Footy preferences driving migration choices

Footy preferences driving migration choices
June 5, 2018 Simon Pressley

It might be hard to believe, but your footy code preference may well influence where you end up living. According to research by Propertyology, there’s decades of historical evidence that suggests that it has already influenced tens of thousands of Australian’s decision to move.

Analysis of interstate migration trends over the past 20 years suggests an alignment to certain states depending on whether you are a rugby league or an AFL fan.

When we look at interstate migration trends for all of Australia’s eight states and territories it’s somewhat a jumbled mess [refer below]. But a clear picture appears when we compare some of these states to others.

To state the obvious, someone deciding to relocate away from the state that they are currently living in have got seven other states to choose from.

People don’t make a conscious decision to pack up and move cities very often. When they do, the dinner table discussion often revolves around how and where they will find work, housing affordability, and lifestyle.

It’s that lifestyle component that appears to create a strong cultural connection between Queensland and New South Wales, and Victoria and Western Australia. Sport has always been a key part of Australian lifestyles.

For example, a large portion of residents in Queensland and New South Wales have a keen interest in rugby league. The interstate migration trend lines of these two states paints an uncanny equal-but-opposite picture.

Given interstate migration generally is influenced by changing economic factors, it’s no surprise that when the economy of one state is booming it will be the beneficiary of stronger total population growth, including bigger interstate migration figures.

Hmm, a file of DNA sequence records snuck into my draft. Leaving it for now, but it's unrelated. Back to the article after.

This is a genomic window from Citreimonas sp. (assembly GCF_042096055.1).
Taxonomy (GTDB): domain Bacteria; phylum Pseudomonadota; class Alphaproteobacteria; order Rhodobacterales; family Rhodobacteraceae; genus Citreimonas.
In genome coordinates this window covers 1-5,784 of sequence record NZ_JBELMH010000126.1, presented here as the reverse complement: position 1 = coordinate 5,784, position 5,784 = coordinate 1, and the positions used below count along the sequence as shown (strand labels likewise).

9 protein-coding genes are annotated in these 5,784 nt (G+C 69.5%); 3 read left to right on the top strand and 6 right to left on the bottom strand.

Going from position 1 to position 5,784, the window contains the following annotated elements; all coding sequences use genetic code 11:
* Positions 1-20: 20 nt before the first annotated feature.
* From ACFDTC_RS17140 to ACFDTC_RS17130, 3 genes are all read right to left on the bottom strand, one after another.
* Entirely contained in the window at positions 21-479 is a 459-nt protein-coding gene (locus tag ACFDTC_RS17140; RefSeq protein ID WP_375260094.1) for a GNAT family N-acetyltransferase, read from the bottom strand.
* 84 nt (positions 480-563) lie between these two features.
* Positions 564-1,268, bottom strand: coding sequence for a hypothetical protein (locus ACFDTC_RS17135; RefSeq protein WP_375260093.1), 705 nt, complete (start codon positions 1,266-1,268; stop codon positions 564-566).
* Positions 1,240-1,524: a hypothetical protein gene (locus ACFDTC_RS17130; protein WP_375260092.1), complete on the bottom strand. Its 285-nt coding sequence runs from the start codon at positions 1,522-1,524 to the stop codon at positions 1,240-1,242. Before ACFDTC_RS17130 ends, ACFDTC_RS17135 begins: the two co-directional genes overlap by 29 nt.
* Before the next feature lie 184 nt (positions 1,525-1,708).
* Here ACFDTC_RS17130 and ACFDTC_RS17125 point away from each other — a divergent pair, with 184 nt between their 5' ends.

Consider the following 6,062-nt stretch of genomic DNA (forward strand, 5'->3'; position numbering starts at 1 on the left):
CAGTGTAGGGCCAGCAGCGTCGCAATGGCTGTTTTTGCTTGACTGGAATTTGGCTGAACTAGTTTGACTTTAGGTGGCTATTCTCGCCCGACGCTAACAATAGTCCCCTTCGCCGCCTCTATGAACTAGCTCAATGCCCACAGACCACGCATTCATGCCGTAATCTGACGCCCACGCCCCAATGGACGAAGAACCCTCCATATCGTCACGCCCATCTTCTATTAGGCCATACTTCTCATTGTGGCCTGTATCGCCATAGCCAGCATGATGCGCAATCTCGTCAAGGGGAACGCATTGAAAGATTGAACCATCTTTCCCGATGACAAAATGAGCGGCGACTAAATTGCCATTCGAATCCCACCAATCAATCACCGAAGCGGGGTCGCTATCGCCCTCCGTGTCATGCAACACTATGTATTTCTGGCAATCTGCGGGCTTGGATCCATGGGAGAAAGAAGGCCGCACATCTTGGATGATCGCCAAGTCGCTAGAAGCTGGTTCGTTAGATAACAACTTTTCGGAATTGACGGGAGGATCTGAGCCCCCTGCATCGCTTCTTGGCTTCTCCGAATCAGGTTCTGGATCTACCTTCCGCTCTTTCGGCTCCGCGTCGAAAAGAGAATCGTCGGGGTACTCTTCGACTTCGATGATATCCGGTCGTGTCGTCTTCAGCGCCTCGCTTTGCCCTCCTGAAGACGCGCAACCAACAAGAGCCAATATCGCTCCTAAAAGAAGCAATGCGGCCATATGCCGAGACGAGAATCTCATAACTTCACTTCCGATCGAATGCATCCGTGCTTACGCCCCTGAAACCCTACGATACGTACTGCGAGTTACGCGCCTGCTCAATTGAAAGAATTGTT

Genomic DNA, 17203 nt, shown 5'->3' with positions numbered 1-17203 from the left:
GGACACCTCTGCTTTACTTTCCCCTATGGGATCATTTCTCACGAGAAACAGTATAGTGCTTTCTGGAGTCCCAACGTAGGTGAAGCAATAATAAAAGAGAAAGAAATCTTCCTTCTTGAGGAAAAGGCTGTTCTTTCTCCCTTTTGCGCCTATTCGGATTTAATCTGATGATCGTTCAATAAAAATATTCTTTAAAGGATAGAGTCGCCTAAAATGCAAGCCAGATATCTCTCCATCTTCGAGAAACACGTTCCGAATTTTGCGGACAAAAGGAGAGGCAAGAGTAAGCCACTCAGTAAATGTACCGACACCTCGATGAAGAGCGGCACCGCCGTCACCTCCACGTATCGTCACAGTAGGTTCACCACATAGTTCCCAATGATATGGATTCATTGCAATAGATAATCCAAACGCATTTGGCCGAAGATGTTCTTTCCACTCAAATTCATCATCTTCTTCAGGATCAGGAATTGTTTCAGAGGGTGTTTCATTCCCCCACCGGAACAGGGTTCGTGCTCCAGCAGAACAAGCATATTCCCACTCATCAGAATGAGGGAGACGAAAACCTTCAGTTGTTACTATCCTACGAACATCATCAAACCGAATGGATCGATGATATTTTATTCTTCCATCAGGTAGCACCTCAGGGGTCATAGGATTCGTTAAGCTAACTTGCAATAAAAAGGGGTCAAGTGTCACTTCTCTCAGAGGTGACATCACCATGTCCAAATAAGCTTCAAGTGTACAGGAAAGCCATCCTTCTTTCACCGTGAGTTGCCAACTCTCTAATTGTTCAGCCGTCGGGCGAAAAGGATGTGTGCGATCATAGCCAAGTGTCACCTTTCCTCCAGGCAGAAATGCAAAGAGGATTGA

For more than a decade pre-2012, when the resources sector was incredibly strong, Queensland and Western Australia were the runaway leaders for population growth. Their respective property markets were also the strongest.

The interstate migration component of population growth came predominantly from the state with the same footy code – Victorians moved to Western Australia while Queensland’s large intake of interstate migrants came predominantly from New South Wales.

The trend changed in 2012 when the downturn of commodity prices coincided with an upturn in Australia’s services sector. As the resources sector languished the Victoria and New South Wales economy improved, and the population followed accordingly.

New South Wales and Queensland have always been dominant rugby league states so as employment opportunities and cost of housing swing, population tends to also swing between those two states at the same time.

The interstate migration comparisons of New South Wales and Queensland and Western Australian and Victoria is like an inverted mirror when plotted on a graph.

This trend has been apparent for decades and shows an obvious connection between states that are culturally linked by their favoured footy codes.

Between 2002 and 2007, Queensland broke all sorts of records for attracting interstate migrants, while New South Wales consistently lost between 20,000 and 30,000 people per year.

And it’s a similar connection between Victoria and Western Australia were AFL is almost a religion.

Whether migration across the Nullabor is heading left or right tends to be heavily determined by the expansion or contraction of workforce decisions from BHP, Rio Tinto, and Chevron.

That means that in 2011 and 2012, Western Australia gained 20,000 people from interstate, yet they lost 20,000 people in 2016 and 2017 as the mining downturn continued.

While Sydney’s economy remains strong, the unfixable housing affordability constraints have given cause for more residents to look for alternative cities to live. And, as Queensland’s economy has progressively improved, that inverted mirror continues to reflect the (footy code) cultural connection between the states.


Propertyology is Australia’s only property market analyst to correctly forecast Hobart’s remarkable resurgence before its current boom. The multi-award-wining buyer’s agency helps everyday people to invest in strategically-chosen locations all over Australia. The firm’s success includes being a finalist in the 2017 Telstra Business Awards and 2018 winner of Buyers Agency of the Year in REIQ Awards For Excellence. Simon Pressley is a REIA Hall Of Fame Inductee and a three-time winner of the REIA and REIQ Buyers Agent of the Year award.

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